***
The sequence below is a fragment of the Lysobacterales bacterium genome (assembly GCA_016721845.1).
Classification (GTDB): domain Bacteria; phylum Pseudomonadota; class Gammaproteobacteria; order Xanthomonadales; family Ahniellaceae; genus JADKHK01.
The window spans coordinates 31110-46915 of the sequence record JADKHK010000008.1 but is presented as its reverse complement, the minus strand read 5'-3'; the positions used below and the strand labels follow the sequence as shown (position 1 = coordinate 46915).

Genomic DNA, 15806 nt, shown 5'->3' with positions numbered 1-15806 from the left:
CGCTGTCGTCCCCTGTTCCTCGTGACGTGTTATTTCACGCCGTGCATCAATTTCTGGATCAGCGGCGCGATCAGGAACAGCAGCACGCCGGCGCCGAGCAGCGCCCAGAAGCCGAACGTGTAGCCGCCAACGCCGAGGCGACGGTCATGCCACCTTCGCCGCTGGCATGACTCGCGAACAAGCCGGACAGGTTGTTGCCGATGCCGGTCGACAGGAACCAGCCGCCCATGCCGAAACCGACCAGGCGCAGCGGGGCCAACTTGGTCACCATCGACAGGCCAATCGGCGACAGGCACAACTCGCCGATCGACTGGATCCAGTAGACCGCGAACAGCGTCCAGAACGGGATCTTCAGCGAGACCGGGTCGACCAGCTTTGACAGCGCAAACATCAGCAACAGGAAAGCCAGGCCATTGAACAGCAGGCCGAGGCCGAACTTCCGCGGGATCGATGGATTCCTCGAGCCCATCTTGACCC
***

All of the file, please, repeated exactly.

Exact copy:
The sequence below is a fragment of the Lysobacterales bacterium genome (assembly GCA_016721845.1).
Classification (GTDB): domain Bacteria; phylum Pseudomonadota; class Gammaproteobacteria; order Xanthomonadales; family Ahniellaceae; genus JADKHK01.
The window spans coordinates 31110-46915 of the sequence record JADKHK010000008.1 but is presented as its reverse complement, the minus strand read 5'-3'; the positions used below and the strand labels follow the sequence as shown (position 1 = coordinate 46915).

Genomic DNA, 15806 nt, shown 5'->3' with positions numbered 1-15806 from the left:
CGCTGTCGTCCCCTGTTCCTCGTGACGTGTTATTTCACGCCGTGCATCAATTTCTGGATCAGCGGCGCGATCAGGAACAGCAGCACGCCGGCGCCGAGCAGCGCCCAGAAGCCGAACGTGTAGCCGCCAACGCCGAGGCGACGGTCATGCCACCTTCGCCGCTGGCATGACTCGCGAACAAGCCGGACAGGTTGTTGCCGATGCCGGTCGACAGGAACCAGCCGCCCATGCCGAAACCGACCAGGCGCAGCGGGGCCAACTTGGTCACCATCGACAGGCCAATCGGCGACAGGCACAACTCGCCGATCGACTGGATCCAGTAGACCGCGAACAGCGTCCAGAACGGGATCTTCAGCGAGACCGGGTCGACCAGCTTTGACAGCGCAAACATCAGCAACAGGAAAGCCAGGCCATTGAACAGCAGGCCGAGGCCGAACTTCCGCGGGATCGATGGATTCCTCGAGCCCATCTTGACCC